Officers have many tools they can use to potentially measure sobriety levels. One of them is the field sobriety test. This is often the first thing you will experience if an officer suspects you are driving under the influence.
But what is a standardized field sobriety test? How does it impact you? Will it potentially alter your chances of arrest?
Types of standardized field sobriety tests
VeryWell Mind examines standardized field sobriety tests. They differ from non-standardized tests in that they all have a unified rubric. This rubric is in place as an attempt to keep officer bias from affecting the test results. There are only three standardized tests compared to the numerous non-standardized tests because of this.
These three tests include the horizontal gaze nystagmus, the one-legged stand and the walk-and-turn. The horizontal gaze nystagmus checks a waver in your eye while it is in motion. This waver is almost always present. But it is more notable when intoxicated.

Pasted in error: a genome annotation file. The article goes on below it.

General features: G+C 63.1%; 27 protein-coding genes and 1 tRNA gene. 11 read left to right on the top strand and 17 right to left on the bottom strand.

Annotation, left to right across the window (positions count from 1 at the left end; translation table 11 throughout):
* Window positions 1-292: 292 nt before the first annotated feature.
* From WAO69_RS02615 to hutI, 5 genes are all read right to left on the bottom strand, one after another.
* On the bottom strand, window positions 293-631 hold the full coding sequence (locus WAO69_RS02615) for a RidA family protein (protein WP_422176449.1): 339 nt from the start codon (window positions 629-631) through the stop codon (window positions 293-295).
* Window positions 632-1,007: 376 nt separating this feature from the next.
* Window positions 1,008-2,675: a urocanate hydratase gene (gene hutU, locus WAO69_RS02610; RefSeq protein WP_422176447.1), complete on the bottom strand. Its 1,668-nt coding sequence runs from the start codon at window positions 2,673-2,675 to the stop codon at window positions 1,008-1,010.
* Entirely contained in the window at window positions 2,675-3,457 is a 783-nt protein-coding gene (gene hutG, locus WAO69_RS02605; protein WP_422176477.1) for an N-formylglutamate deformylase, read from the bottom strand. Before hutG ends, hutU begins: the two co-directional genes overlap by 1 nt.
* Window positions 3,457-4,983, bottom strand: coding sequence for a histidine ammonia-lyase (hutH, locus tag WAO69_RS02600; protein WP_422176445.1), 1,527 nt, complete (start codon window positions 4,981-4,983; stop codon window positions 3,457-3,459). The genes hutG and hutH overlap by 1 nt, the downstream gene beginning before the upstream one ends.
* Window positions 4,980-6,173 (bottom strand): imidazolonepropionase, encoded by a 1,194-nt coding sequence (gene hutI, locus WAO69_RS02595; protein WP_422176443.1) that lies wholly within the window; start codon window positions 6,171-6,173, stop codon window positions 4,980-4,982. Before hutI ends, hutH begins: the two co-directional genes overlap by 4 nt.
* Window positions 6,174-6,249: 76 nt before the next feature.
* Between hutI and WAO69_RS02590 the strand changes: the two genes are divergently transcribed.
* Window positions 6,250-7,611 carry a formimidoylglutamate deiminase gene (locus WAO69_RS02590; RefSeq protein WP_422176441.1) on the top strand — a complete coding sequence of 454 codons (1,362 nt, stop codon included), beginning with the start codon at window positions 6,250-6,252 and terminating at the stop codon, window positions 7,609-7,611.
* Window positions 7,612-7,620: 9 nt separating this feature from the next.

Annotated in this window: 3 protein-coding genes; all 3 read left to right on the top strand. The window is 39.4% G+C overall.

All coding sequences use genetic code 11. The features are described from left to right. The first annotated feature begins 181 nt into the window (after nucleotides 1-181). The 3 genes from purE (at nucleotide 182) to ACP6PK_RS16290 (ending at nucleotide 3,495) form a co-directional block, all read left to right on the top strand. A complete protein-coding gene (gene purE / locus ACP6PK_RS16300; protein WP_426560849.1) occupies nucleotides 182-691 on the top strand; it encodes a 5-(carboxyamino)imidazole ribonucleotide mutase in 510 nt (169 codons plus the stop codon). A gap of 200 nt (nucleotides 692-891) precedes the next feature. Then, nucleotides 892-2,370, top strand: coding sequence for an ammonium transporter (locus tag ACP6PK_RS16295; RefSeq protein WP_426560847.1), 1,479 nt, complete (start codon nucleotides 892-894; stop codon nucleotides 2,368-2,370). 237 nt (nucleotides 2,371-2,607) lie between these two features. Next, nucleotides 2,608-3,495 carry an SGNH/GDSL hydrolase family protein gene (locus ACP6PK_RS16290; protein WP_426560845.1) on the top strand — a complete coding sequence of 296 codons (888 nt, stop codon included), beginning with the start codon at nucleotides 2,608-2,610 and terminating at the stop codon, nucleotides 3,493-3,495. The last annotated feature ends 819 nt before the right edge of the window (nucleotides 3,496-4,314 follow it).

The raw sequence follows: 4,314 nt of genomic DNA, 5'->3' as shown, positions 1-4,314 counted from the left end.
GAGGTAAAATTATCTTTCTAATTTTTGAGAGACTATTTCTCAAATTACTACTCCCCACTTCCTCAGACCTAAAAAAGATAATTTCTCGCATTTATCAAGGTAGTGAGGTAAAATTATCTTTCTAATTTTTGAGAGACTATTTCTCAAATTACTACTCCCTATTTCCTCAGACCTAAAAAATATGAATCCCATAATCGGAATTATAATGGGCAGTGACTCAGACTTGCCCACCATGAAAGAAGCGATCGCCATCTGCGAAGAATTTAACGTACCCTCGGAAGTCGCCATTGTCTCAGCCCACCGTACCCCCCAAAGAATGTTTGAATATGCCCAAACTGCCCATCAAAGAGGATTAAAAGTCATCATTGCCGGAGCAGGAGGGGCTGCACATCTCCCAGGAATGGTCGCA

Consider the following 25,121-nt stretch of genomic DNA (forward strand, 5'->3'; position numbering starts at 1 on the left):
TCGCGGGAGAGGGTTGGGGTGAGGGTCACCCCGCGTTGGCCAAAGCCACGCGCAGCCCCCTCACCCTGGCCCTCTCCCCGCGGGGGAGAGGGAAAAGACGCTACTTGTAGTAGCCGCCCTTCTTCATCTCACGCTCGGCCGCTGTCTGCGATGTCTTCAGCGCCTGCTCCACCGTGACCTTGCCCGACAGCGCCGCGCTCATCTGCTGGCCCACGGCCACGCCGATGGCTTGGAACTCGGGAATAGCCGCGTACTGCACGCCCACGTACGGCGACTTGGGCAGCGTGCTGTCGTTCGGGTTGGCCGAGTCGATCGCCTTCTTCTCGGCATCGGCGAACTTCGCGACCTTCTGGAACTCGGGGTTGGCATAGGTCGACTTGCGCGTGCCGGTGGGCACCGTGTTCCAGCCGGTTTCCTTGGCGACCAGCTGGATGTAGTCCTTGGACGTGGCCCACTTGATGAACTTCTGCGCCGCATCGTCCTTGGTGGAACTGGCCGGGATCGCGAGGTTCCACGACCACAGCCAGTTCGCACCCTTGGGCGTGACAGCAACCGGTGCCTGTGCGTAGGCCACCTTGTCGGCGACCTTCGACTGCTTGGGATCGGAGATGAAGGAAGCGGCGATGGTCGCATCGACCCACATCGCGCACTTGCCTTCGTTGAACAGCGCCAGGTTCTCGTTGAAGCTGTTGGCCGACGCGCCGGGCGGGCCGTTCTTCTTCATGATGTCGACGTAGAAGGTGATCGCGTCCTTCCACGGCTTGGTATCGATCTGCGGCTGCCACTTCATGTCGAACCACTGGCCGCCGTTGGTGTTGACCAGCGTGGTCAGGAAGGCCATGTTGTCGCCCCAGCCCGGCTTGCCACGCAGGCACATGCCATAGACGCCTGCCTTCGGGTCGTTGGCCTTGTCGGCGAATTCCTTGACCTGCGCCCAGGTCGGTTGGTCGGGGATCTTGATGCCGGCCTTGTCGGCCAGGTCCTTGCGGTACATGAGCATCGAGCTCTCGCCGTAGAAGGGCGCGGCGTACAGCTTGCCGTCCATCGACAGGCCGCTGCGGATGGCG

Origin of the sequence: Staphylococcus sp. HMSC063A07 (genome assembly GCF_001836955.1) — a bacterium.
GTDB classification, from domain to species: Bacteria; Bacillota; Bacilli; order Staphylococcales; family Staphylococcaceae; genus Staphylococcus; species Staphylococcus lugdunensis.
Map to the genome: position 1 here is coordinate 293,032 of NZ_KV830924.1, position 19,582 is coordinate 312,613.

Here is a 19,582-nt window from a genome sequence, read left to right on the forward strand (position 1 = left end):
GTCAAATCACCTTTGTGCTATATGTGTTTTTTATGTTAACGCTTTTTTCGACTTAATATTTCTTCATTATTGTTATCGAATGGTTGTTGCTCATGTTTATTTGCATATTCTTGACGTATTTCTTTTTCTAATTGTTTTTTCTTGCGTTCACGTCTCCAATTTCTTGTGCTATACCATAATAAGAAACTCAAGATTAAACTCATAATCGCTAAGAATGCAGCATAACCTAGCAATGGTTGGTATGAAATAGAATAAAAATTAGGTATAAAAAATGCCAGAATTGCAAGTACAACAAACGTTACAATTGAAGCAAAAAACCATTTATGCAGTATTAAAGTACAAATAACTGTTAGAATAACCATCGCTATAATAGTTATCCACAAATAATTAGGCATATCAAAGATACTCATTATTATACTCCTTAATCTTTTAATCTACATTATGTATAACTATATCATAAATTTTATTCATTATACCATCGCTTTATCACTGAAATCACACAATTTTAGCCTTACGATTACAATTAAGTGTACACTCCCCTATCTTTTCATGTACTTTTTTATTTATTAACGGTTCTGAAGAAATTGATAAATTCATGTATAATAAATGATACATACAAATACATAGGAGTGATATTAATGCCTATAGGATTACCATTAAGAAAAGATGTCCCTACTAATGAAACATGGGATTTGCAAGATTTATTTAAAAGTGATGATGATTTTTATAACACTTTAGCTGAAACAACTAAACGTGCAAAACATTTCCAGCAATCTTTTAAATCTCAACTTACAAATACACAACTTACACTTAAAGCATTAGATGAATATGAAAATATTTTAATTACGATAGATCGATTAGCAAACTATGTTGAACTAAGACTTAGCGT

The one-legged stand and walk-and-turn test your balance and dexterity. Through these tests, officers try to see if you cannot walk in a straight line or maintain balance on one leg. They also use all three tests to see if you can listen to, understand and carry out directions.
Will it have a big impact on you?
Note that field sobriety test results of any sort do not typically hold much weight in court, though. After all, field sobriety tests are not a scientific tool of measurement. All forms require interpretation and allow room for officer bias. You should take a failed field sobriety test seriously, but do not treat it like the end of the world.